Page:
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Sita’s stories: A Plate of Fried Rice

By: Sita van Bemmelen






A Plate of Fride Rice by Sita van Bemmelen






Yesterday, I drove my older sister-in-law, Mbok Raka, to my youngest sister-in-law’s house. I always love to go to my stout and cheerful youngest sister-in-law, Bunik, because she is such a wonderful source for gossip about our family, not holding back the sensational, sad, sordid, and sometimes funny details.


‘Mbok, how long have you stayed at Oka’s house? A week already? Are you feeling better now?’, Bunik addressed her sister. Mbok Raka, next month sixty years old, nodded, telling Bunik that Oka, my husband, had ‘summoned’ her to come to Denpasar from Karangasem for a general check-up. Over the last couple of years, she has called Oka regularly to complain about her high pressure and a (presumed) bad heart condition, always asking for money for medicine. This time, Oka, wanted to know whether there was really something seriously wrong with her or if she just needed money for other things using her bad health as a pretext. It turned out that her blood pressure was indeed far too high. Fortunately the lab results demonstrated that nothing was wrong with her heart and the rest could be fixed by taking some generic drugs, exercise, reducing salt and drinking more water, because the ultrasound examination showed that she has a few small kidney stones.


‘So Mbok Raka has to change her lifestyle’, I concluded. ‘Why Balinese people like to put so much salt in their food? I can’t count the times I have warned your mother not to do so. I have even refused to eat the food she cooked several times. Yes, not nice of me to embarrass her in that way, but it was for her own good. The two of you know, that she had high blood pressure as well’, I recalled. ‘And look, Mbok Raka’, I added teasingly pointing at two cups on the table in front of us, ‘I have already finished my cup of tea, whereas you have taken one sip only. Think about Mbokmi, how she has suffered because of her kidney stones. Finish your tea right now!’


‘Hey, Sita’, Bunik said, ‘it seems your house is becoming a place of refuge for the sick and elderly in the family! Pedanda Gde stayed for so long with his wife at your house: what a burden’. The Pedande Gde, the eldest half-brother of my husband has lived with us for over a year until he died November last year at the age of eighty. ‘And presently you have taken in Mbok Seroja. How old is she? About seventy-five, eh? Why? Is she sick?’


Mbok Raka: ‘No, she is tiny and as thin as a broomstick, but there is nothing wrong with her. She only likes the peace and quiet at Oka’s place where she can do whatever she wants, which is mainly sweeping the floors. Twice a day! In the morning and in the afternoon. She wants to get away from her daughter-in-law because that woman is always nagging at her and confining her to her room. Poor Mbok Seroja. Imagine, the other day, she came into the dining room at half past seven, apologizing to Oka that she had overslept and had not yet started sweeping. You know what he said to her? “I cut your wages, Mbok!”’ Hearing this, Bunik, erupted in merry laughter and we joined in.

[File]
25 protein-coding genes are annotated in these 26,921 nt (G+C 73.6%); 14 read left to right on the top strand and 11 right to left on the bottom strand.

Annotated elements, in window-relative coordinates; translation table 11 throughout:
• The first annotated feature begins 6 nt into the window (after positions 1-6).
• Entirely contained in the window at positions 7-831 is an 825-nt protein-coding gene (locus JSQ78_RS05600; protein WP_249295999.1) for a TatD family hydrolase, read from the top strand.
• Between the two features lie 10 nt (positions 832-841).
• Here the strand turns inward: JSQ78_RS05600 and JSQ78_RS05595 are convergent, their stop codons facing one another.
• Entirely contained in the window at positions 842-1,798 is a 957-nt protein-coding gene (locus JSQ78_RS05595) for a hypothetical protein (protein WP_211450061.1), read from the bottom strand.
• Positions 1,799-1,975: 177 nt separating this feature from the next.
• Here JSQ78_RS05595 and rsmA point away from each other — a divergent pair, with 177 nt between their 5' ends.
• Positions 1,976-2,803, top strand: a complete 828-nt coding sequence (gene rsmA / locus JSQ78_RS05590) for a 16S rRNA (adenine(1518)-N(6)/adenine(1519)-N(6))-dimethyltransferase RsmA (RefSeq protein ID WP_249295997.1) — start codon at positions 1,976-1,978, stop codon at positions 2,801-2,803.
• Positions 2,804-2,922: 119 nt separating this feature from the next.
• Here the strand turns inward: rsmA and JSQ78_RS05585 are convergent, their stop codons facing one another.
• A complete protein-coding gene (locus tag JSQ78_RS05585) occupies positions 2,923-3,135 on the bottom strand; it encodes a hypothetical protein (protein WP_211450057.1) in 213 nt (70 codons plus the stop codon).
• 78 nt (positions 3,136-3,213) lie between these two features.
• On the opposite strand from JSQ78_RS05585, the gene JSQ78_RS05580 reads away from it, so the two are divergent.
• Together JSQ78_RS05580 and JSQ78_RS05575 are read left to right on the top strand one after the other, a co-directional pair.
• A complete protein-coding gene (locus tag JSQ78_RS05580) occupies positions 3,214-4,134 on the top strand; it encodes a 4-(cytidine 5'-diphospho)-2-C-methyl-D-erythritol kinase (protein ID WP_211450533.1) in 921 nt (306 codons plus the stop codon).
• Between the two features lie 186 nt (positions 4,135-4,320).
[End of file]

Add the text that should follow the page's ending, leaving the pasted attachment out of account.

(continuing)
‘You know, Oka even brought Ponyong to Denpasar after the cremation of the Pedanda Gde, Bunik continued. ‘You remember her, Mbok Raka? She stayed for how long at Oka’s place; two weeks? Mind you, she is only a very, very distant relative of ours!’ Focussing her gaze on me, she asked critically: ‘What for, helping Ponyong?


I explained that Oka had done so out of pity for Ponyong, a woman in her late sixties. She had been hired to help out during the two weeks we were in Klungkung for the cremation of the Pedanda Gde. Oka noticed that her feet and ankles were swollen to a really worrying degree. Ponyong did not complain; just said it must be because she was old, had diabetes, and high blood pressure. She could not come with us to Denpasar because she had already left her own business, selling serombotan, a vegetable dish that is the culinary specialty of Klungkung, for too long.


But after we put pressure on her, she finally gave in. In Denpasar I took her to our general physician, lab tests were done, and drugs prescribed. It turned out, that a long-festering infection of the urinary passages was the main cause of those swollen ankles. We did not let her go back to Klungkung before she had finished the prescribed antibiotics, the swelling of her ankles had diminished, and a new lab test had confirmed that her sugar levels had dropped. By the way, we were lucky to have her at home for about two weeks, because Ponyong proved to be an excellent cook. The only problem was, yet again, that I had to warn her very sternly to put less salt in her dishes.


After explaining all this, I said: ‘You want to know why Oka went to all that trouble for Ponyong? It is because of a plate of fried rice (nasi goreng). You certainly remember the difficult days after 1965 when your mother could not put enough food on the table. You went hungry, were you not? Now, in those days, Ponyong already had a food stall and she had pity on Oka. So she sometimes gave him fried rice on a banana leaf. Perhaps that was worth more at the time than the help we have given her now.’




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